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conflate

Line breaks: con|flate
Pronunciation: /kənˈfleɪt
 
/

Definition of conflate in English:

verb

[with object]
Combine (two or more sets of information, texts, ideas, etc.) into one: the urban crisis conflates a number of different economic, political, and social issues
More example sentences
  • We have the difficult task of fighting them, while protecting innocents in a war where the enemy deliberately and cynically conflates the two.
  • The Russian language does not premise argument upon evidence; it conflates the two.
  • There are in fact two distinct arguments, but I will argue that neither works on its own, and that the plausibility of utilitarianism depends on conflating the two.

Origin

late Middle English (in the sense 'fuse or melt down metal'): from Latin conflat- 'kindled, fused', from the verb conflare, from con- 'together' + flare 'to blow'.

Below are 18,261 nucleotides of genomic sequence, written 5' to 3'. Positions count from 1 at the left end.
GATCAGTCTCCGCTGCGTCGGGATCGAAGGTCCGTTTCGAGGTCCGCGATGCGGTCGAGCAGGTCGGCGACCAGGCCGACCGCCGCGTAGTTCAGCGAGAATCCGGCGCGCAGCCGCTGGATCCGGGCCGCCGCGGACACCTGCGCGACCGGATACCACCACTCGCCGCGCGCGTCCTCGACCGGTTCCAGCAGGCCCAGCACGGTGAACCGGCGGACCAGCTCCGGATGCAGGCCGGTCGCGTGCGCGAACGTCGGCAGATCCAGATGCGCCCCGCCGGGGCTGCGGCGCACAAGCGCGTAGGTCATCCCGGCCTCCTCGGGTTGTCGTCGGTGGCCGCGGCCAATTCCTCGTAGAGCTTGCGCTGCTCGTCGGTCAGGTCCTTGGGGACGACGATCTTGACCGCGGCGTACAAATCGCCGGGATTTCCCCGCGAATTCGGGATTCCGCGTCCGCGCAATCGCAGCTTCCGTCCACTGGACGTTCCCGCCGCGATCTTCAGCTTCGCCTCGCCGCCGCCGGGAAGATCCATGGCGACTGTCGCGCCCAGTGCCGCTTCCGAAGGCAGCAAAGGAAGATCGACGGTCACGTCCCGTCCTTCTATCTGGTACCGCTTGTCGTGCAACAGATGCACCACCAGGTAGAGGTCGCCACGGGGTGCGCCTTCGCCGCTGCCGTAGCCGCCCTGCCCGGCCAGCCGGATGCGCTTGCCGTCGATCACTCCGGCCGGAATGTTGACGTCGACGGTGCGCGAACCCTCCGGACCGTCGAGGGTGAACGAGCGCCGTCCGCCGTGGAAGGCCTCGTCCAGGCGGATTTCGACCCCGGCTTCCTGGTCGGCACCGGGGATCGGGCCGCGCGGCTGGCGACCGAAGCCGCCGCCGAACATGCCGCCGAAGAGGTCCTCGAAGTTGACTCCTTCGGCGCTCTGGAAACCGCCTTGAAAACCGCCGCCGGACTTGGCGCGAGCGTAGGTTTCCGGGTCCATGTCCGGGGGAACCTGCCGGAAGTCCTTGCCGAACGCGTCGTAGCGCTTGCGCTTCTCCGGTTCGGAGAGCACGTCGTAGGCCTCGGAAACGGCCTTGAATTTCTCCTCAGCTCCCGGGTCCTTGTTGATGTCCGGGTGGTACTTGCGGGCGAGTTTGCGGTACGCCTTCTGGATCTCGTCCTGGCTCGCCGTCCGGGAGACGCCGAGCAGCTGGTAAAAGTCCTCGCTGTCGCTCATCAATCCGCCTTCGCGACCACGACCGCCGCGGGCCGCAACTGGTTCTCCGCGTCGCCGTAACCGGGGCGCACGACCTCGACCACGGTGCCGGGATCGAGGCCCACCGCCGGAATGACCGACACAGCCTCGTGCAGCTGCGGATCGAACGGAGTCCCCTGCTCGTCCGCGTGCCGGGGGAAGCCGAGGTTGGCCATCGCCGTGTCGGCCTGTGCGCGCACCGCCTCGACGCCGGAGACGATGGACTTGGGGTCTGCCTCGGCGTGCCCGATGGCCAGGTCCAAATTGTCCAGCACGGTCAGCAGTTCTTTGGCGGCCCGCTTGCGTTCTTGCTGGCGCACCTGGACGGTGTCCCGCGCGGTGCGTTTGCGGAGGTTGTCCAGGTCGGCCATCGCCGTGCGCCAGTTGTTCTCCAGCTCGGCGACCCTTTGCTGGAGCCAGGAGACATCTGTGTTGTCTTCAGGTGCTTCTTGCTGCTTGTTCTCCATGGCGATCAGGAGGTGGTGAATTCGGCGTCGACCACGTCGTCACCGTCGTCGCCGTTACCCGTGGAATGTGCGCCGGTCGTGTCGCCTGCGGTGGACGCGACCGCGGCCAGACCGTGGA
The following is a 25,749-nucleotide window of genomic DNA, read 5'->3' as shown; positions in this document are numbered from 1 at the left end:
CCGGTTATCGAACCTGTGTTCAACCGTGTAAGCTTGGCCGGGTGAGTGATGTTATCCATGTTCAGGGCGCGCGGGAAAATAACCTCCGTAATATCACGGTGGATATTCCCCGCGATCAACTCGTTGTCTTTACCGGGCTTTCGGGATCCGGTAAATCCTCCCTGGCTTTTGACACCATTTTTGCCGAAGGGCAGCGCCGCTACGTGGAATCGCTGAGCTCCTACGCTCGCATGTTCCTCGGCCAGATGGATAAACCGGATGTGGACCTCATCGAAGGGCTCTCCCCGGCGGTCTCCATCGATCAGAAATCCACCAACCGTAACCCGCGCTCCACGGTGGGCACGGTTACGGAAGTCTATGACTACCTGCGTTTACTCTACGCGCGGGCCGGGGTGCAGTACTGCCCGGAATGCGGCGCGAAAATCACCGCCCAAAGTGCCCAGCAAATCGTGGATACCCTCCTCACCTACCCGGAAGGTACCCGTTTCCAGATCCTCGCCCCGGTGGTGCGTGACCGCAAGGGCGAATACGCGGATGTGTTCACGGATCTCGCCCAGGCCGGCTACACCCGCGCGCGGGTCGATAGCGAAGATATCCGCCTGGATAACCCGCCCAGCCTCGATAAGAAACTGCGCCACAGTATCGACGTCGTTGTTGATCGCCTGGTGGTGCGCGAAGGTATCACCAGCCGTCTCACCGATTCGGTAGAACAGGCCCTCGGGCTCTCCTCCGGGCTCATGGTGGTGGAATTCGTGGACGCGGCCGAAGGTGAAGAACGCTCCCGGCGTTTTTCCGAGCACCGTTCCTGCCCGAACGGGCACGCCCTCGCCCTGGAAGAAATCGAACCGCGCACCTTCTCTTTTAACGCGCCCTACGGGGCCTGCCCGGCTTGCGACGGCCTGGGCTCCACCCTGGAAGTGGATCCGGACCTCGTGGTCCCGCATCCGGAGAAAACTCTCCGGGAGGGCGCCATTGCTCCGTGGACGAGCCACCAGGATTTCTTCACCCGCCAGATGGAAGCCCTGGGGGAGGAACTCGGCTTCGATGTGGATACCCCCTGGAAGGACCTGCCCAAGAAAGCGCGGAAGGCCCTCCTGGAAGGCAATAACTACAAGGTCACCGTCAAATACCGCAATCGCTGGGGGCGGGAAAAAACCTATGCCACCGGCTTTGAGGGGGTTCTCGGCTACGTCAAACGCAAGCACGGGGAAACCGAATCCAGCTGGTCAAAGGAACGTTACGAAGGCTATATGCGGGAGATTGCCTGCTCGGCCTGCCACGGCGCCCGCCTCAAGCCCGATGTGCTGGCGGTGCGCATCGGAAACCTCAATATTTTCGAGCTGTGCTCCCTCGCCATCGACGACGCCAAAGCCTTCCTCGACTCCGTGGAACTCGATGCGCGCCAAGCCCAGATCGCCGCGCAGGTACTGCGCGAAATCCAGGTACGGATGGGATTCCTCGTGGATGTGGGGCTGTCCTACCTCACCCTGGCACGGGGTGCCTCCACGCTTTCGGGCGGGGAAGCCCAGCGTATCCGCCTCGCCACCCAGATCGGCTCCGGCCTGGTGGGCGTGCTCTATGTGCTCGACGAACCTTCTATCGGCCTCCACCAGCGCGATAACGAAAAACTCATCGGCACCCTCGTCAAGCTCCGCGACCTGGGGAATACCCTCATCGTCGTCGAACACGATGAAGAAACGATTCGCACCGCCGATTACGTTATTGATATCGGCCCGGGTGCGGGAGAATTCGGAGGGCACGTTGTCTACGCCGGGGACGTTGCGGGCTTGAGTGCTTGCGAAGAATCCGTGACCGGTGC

More
  • The early meaning of this was ‘fuse or melt down metal’; it is from Latin conflare ‘kindle, fuse’, from con- ‘together’ and flare ‘to blow’.

Derivatives

conflation

1
Pronunciation: /-ˈfleɪʃ(ə)n/
noun
Example sentences
  • All of us are the authors, producers, directors, stars and guest stars in various philosophical questions, issues, disputes, conflations and confusions - even though, most of the time, we have no idea of this.
  • There are cuts and conflations and clever interpolations.
  • But today the implications of such a conflation of different levels of criticism and prejudice are dangerously censorious.

Definition of conflate in:

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